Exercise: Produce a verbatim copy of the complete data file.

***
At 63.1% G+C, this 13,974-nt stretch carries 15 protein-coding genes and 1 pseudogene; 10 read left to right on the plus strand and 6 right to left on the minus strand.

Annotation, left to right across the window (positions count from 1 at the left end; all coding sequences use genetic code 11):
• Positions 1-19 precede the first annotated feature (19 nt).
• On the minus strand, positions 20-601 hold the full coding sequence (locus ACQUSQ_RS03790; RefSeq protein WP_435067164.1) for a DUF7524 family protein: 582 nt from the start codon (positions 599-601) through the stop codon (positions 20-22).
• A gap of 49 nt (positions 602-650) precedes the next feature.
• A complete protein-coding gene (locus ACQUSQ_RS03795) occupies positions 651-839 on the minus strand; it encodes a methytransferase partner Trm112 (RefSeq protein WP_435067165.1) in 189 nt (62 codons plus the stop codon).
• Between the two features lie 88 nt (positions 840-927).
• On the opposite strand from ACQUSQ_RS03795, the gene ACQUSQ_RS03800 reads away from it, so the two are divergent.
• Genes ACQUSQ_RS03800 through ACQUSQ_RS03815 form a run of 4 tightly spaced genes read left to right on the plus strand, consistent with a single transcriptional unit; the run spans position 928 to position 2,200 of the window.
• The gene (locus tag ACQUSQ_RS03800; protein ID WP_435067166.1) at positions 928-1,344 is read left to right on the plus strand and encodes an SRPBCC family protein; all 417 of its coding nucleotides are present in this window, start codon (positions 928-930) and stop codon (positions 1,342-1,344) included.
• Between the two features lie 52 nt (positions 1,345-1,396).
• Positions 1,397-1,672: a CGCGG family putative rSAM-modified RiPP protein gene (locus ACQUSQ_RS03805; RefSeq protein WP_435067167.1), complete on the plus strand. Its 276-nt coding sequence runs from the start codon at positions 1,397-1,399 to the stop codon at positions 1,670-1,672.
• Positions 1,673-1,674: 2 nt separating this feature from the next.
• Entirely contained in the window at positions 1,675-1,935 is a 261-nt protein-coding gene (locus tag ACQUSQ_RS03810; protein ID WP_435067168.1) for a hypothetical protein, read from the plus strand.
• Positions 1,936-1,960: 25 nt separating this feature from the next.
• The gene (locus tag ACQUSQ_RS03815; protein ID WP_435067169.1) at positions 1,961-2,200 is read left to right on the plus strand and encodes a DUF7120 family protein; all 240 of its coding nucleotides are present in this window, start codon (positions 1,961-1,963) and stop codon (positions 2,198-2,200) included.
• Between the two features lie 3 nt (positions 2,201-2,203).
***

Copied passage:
At 63.1% G+C, this 13,974-nt stretch carries 15 protein-coding genes and 1 pseudogene; 10 read left to right on the plus strand and 6 right to left on the minus strand.

Annotation, left to right across the window (positions count from 1 at the left end; all coding sequences use genetic code 11):
• Positions 1-19 precede the first annotated feature (19 nt).
• On the minus strand, positions 20-601 hold the full coding sequence (locus ACQUSQ_RS03790; RefSeq protein WP_435067164.1) for a DUF7524 family protein: 582 nt from the start codon (positions 599-601) through the stop codon (positions 20-22).
• A gap of 49 nt (positions 602-650) precedes the next feature.
• A complete protein-coding gene (locus ACQUSQ_RS03795) occupies positions 651-839 on the minus strand; it encodes a methytransferase partner Trm112 (RefSeq protein WP_435067165.1) in 189 nt (62 codons plus the stop codon).
• Between the two features lie 88 nt (positions 840-927).
• On the opposite strand from ACQUSQ_RS03795, the gene ACQUSQ_RS03800 reads away from it, so the two are divergent.
• Genes ACQUSQ_RS03800 through ACQUSQ_RS03815 form a run of 4 tightly spaced genes read left to right on the plus strand, consistent with a single transcriptional unit; the run spans position 928 to position 2,200 of the window.
• The gene (locus tag ACQUSQ_RS03800; protein ID WP_435067166.1) at positions 928-1,344 is read left to right on the plus strand and encodes an SRPBCC family protein; all 417 of its coding nucleotides are present in this window, start codon (positions 928-930) and stop codon (positions 1,342-1,344) included.
• Between the two features lie 52 nt (positions 1,345-1,396).
• Positions 1,397-1,672: a CGCGG family putative rSAM-modified RiPP protein gene (locus ACQUSQ_RS03805; RefSeq protein WP_435067167.1), complete on the plus strand. Its 276-nt coding sequence runs from the start codon at positions 1,397-1,399 to the stop codon at positions 1,670-1,672.
• Positions 1,673-1,674: 2 nt separating this feature from the next.
• Entirely contained in the window at positions 1,675-1,935 is a 261-nt protein-coding gene (locus tag ACQUSQ_RS03810; protein ID WP_435067168.1) for a hypothetical protein, read from the plus strand.
• Positions 1,936-1,960: 25 nt separating this feature from the next.
• The gene (locus tag ACQUSQ_RS03815; protein ID WP_435067169.1) at positions 1,961-2,200 is read left to right on the plus strand and encodes a DUF7120 family protein; all 240 of its coding nucleotides are present in this window, start codon (positions 1,961-1,963) and stop codon (positions 2,198-2,200) included.
• Between the two features lie 3 nt (positions 2,201-2,203).